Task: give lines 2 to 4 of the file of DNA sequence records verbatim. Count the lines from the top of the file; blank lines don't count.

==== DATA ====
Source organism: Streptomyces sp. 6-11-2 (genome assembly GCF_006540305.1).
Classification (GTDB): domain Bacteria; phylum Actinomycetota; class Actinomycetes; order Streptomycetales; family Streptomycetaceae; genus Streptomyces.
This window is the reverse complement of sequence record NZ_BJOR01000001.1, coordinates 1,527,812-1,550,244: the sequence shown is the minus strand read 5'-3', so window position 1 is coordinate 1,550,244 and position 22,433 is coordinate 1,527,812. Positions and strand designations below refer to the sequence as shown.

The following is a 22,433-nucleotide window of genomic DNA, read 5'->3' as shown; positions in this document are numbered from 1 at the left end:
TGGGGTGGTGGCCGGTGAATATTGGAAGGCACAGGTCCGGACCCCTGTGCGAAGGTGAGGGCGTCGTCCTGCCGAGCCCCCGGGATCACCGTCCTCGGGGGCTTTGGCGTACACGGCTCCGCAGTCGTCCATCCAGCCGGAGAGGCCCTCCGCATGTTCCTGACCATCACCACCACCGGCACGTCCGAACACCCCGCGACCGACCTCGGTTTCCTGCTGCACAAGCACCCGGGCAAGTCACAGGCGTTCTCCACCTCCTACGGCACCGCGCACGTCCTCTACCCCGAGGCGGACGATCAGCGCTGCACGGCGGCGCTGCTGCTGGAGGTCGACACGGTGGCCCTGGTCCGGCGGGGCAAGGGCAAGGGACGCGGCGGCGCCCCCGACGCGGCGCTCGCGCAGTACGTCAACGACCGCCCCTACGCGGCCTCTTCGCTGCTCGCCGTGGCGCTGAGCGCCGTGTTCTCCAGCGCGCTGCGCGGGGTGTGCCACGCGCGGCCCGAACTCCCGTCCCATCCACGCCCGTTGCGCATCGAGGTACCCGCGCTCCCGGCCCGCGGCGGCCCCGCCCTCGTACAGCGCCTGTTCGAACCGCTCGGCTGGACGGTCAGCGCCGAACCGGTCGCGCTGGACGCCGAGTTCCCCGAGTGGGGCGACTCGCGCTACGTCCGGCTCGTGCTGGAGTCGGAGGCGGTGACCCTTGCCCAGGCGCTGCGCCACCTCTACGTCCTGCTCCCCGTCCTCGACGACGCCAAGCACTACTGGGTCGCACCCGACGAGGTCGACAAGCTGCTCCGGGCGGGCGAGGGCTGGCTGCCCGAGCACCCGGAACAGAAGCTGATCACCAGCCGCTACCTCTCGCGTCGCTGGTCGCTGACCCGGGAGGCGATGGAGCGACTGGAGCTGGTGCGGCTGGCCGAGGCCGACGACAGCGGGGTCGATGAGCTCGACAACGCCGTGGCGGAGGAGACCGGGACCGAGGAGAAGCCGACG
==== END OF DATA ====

Classification (GTDB): domain Bacteria; phylum Actinomycetota; class Actinomycetes; order Streptomycetales; family Streptomycetaceae; genus Streptomyces.
This window is the reverse complement of sequence record NZ_BJOR01000001.1, coordinates 1,527,812-1,550,244: the sequence shown is the minus strand read 5'-3', so window position 1 is coordinate 1,550,244 and position 22,433 is coordinate 1,527,812. Positions and strand designations below refer to the sequence as shown.

The following is a 22,433-nucleotide window of genomic DNA, read 5'->3' as shown; positions in this document are numbered from 1 at the left end: